Posted by: Pamela | April 24, 2007 11:55 AM | Report abuse

Regarding M Buchmelter's comment.

I suppose that Paul used the term "anti-war liberals", to reflect the concept that Sen. Byrd's speeches are legendary among that group, but not necessarily the stuff of legend among anti-war moderates or anti-war conservatives.

Note, the relative sizes of those groups are not material to that reflection.

Posted by: old geezer | April 24, 2007 12:11 PM | Report abuse

I guess you would describe me as "liberal." However, on some subjects, I part company and would be critized by those you catagorize as "liberal." On the Iraq "adventure," I most strenuously join the "liberals" in opposing this trumped-up assault on people who I believe meant us no harm. If you consider each casualty having at least a dozen "collateral" victims, there is no way to even guess the extent of our recklessness on all sides.

Posted by: Milton Patrie | April 24, 2007 1:05 PM | Report abuse

"liberal?"
I guess that is what we call decent, reasoned thought which gives positive hope to the purposes and NECESSARY efforts of government.

Posted by: Karen Budrow | April 24, 2007 3:44 PM | Report abuse

I it is grammatically correct to assume that if you are not for the war you are against it. Isn't that what anti-war means?

Posted by: Marvin | April 25, 2007 4:31 PM | Report abuse

I agree with the previous comment. If you are against the war, I think it's logical to conclude that you will be categorized as an anti-war sympathizer. I'd like to think that we're past the point where being conservative, moderate, or liberal has nothing to do with it, but dialogue from our congressmen and the media still indicate otherwise. I think it is high time we jettison notions of political partisanship and think in terms of what political change is important for our national interest today and tomorrow.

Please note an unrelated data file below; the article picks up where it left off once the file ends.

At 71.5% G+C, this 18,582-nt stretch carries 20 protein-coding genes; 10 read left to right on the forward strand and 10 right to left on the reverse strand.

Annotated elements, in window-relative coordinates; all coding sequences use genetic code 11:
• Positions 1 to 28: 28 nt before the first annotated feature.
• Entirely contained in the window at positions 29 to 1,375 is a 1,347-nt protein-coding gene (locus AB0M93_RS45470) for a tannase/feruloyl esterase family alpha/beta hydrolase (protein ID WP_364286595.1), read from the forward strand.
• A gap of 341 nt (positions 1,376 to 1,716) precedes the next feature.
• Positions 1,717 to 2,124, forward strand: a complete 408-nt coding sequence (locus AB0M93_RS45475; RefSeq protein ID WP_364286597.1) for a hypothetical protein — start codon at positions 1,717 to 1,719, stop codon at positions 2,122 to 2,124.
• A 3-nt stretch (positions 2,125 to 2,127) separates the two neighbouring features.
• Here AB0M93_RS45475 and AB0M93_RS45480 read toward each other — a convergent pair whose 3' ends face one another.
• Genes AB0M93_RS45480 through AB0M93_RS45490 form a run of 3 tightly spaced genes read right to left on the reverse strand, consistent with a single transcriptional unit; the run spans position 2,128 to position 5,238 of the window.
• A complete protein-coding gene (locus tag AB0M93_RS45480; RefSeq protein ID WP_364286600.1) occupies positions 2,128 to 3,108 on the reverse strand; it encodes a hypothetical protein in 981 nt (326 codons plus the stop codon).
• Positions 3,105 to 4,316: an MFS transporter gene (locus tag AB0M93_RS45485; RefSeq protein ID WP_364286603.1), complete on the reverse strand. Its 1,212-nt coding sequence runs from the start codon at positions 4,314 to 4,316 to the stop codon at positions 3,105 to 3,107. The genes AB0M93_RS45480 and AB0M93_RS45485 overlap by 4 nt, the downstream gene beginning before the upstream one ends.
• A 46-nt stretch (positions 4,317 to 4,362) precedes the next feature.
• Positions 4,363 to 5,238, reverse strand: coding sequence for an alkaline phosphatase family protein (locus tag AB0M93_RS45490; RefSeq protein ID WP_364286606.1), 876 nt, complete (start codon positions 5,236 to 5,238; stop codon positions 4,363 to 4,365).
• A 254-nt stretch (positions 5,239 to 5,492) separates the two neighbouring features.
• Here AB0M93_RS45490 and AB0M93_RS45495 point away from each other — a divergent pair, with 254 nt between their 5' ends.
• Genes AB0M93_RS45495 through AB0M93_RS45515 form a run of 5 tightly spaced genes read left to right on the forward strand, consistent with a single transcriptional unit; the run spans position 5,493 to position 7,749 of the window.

Posted by: Javiera | April 25, 2007 5:46 PM | Report abuse

WASHINGTON, DC 04-25-2007 today at Walter Reed things has not change at all just a simlpe white wash..It began as brief hallway encounter between a soldier at DC's Walter Reed Army Medical Center and Maryland Congressman Elijah Cummings, but turned into an emotional exchange about the medical mistreatment of reservists. It was when Cummings and his staff were attempting an early exit from a special congressional field hearing at the Center that Sgt. Charles Eggleston introduced himself